Object-oriented analysis and design
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Object-oriented analysis and design (OOAD) is an approach to modeling an application that is used at the beginning of the software life cycle when using an object-oriented approach to software development.
The software life cycle is typically divided up into stages going from abstract descriptions of the problem to designs then to code and testing and finally to deployment. The earliest stages of this process are analysis and design. The distinction between analysis and design is often described as "what vs. how". In analysis developers work with users and domain experts to define what the system is supposed to do. Implementation details are supposed to be mostly or totally (depending on the particular method) ignored at this phase. The goal of the analysis phase is to create a functional model of the system regardless of constraints such as appropriate technology. In object-oriented analysis this is typically done via use cases and abstract definitions of the most important objects. The subsequent design phase refines the analysis model and makes the needed technology and other implementation choices. In object-oriented design the emphasis is on describing the various objects, their data, behavior, and interactions. The design model should have all the details required so that programmers can implement the design in code.
An object-oriented system is composed of objects. The behavior of the system results from the collaboration of those objects. Collaboration between objects involves them sending messages to each other. Sending a message differs from calling a function in that when a target object receives a message, it decides on its own what function to carry out to service that message. The same message may be implemented by many different functions, the one selected depending on the state of the target object.
The implementation of "message sending" varies depending on the architecture of the system being modeled, and the location of the objects being communicated with.
Object-oriented analysis (OOA) is the process of analyzing a task (also known as a problem domain) to develop a conceptual model that can then be used to complete the task. A typical OOA model would describe computer software that could be used to satisfy a set of customer-defined requirements. During the analysis phase of problem-solving, the analyst might consider a written requirements statement, a formal vision document, or interviews with stakeholders or other interested parties. The task to be addressed might be divided into several subtasks (or domains), each representing a different business, technological, or other areas of interest. Each subtask would be analyzed separately. Implementation constraints, (e.g., concurrency, distribution, persistence, or how the system is to be built) are not considered during the analysis phase; rather, they are addressed during object-oriented design (OOD).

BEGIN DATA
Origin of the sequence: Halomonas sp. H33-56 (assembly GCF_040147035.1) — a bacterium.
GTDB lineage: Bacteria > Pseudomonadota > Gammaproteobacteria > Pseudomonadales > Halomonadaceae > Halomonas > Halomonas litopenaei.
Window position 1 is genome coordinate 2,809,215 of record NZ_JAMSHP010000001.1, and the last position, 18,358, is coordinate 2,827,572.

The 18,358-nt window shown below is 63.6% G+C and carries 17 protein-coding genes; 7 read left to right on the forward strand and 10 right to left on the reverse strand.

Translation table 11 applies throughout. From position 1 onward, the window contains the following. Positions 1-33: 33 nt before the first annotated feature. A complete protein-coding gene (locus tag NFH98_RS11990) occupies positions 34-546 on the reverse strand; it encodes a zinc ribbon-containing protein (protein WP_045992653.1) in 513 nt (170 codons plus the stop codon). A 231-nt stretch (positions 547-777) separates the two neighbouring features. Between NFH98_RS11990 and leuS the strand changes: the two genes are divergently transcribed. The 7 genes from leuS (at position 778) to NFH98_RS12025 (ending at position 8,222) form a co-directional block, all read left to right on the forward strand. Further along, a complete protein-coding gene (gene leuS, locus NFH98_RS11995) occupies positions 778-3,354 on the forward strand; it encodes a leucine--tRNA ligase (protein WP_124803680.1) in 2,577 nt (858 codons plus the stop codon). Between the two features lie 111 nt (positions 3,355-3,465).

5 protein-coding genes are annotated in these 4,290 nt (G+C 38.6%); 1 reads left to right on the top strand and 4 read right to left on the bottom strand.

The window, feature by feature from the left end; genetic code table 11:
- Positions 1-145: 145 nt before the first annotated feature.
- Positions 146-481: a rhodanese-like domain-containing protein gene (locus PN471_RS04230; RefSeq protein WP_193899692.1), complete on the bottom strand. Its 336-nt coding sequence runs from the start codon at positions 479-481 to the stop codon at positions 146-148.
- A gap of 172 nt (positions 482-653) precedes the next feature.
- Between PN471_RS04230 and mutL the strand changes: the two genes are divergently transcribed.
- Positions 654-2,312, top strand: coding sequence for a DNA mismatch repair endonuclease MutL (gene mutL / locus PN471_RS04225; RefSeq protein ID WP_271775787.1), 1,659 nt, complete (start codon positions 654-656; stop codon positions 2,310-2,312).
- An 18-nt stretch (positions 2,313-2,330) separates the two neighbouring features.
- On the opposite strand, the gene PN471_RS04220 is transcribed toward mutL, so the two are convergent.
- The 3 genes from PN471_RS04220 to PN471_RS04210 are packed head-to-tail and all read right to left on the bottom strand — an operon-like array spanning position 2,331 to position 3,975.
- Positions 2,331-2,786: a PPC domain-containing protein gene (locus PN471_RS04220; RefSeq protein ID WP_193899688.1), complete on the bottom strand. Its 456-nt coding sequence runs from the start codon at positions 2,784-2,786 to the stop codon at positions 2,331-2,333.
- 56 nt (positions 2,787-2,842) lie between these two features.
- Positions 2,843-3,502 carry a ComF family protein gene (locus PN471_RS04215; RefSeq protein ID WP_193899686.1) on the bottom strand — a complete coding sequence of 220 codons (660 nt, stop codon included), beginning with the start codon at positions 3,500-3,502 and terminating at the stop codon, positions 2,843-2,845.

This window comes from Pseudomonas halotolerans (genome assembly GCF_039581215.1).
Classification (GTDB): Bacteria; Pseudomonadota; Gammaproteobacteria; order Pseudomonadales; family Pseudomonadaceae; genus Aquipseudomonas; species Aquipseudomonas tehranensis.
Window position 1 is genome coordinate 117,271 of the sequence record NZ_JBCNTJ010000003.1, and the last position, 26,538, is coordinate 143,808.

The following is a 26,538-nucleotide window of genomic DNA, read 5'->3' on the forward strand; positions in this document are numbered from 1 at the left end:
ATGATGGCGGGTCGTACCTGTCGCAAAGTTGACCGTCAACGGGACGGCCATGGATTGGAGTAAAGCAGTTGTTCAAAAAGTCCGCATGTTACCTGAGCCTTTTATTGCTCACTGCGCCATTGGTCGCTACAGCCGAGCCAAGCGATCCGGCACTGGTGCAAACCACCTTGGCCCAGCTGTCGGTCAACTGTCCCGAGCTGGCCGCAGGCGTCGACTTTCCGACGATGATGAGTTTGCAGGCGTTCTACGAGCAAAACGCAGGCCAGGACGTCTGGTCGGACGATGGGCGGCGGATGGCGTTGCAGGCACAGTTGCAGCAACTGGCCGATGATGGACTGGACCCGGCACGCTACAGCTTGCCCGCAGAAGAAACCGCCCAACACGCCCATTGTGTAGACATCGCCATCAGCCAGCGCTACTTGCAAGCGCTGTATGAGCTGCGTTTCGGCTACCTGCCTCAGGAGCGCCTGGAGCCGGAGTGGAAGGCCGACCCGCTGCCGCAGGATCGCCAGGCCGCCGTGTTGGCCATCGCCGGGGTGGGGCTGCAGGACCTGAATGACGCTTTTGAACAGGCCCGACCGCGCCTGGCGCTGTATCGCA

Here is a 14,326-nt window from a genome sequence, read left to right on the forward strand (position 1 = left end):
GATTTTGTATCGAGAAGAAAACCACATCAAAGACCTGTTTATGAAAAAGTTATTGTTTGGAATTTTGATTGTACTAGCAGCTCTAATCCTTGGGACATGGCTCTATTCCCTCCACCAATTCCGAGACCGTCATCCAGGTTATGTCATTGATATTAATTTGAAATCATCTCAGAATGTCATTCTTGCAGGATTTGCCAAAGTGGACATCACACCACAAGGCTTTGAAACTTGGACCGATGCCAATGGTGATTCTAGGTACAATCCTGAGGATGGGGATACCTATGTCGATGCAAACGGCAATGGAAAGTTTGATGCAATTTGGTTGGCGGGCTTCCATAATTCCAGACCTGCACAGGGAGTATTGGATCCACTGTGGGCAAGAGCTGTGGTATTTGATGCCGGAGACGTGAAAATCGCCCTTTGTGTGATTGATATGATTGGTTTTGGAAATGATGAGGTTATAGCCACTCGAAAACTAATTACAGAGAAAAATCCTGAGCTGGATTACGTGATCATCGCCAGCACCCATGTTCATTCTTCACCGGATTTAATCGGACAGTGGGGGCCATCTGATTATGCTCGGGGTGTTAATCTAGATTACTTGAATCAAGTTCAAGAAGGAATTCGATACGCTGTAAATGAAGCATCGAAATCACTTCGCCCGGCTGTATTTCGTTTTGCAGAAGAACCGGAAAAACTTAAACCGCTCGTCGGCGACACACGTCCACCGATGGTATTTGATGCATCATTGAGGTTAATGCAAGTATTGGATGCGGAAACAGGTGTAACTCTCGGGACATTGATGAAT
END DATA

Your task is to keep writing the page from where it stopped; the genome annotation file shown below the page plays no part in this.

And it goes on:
The conceptual model that results from OOA will typically consist of a set of use cases, one or more UML class diagrams, and a number of interaction diagrams. It may also include some kind of user interface mock-up.
During object-oriented design (OOD), a developer applies implementation constraints to the conceptual model produced in object-oriented analysis. Such constraints could include not only constraints imposed by the chosen architecture but also any non-functional – technological or environmental – constraints, such as transaction throughput, response time, run-time platform, development environment, or those inherent in the programming language. Concepts in the analysis model are mapped onto implementation classes and interfaces resulting in a model of the solution domain, i.e., a detailed description of how the system is to be built.
- Grady Booch. "Object-oriented Analysis and Design with Applications, 3rd edition":http://www.informit.com/store/product.aspx?isbn=020189551X Addison-Wesley 2007.
- Rebecca Wirfs-Brock, Brian Wilkerson, Lauren Wiener. Designing Object Oriented Software. Prentice Hall, 1990. [A down-to-earth introduction to the object-oriented programming and design.]
- A Theory of Object-Oriented Design: The building-blocks of OOD and notations for representing them (with focus on design patterns.)
- Martin Fowler. Analysis Patterns: Reusable Object Models. Addison-Wesley, 1997. [An introduction to object-oriented analysis with conceptual models]
- Bertrand Meyer. Object-oriented software construction. Prentice Hall, 1997
- Craig Larman. Applying UML and Patterns - Introduction to OOA/D & Iterative Development. Prentice Hall PTR, 3rd ed. 2005.,mnnm,n,nnn
- Setrag Khoshafian. Object Orientation.
- Norbisrath Zündorf Jubeh, Ulrich Albert Ruben (2013). Story Driven Modeling. Amazon Createspace. p. 333. ISBN 9781483949253.
- ATLAS Transformation Language ATL
- Class-Responsibility-Collaboration card (CRC cards)
- Domain-driven design
- Domain Specific Language (DSL)
- Domain-specific modelling (DSM)
- Meta-Object Facility MOF
- Model Driven Engineering (MDE)
- Model-based testing (MBT)
- Object-oriented modeling
- Object-oriented programming
- Object-oriented user interface
- Object modeling language
- Software analysis pattern
- Story-driven modeling
- Unified Modeling Language UML
- XML Metadata Interchange XMI
||This article includes a list of references, related reading or external links, but its sources remain unclear because it lacks inline citations. (May 2009)|
- Article Object-Oriented Analysis and Design with UML and RUP an overview (also about CRC cards).
- Applying UML - Object Oriented Analysis & Design tutorial
- OOAD & UML Resource website and Forums - Object Oriented Analysis & Design with UML.
- Software Requirement Analysis using UML article by Dhiraj Shetty.
- Article Object-Oriented Analysis in the Real World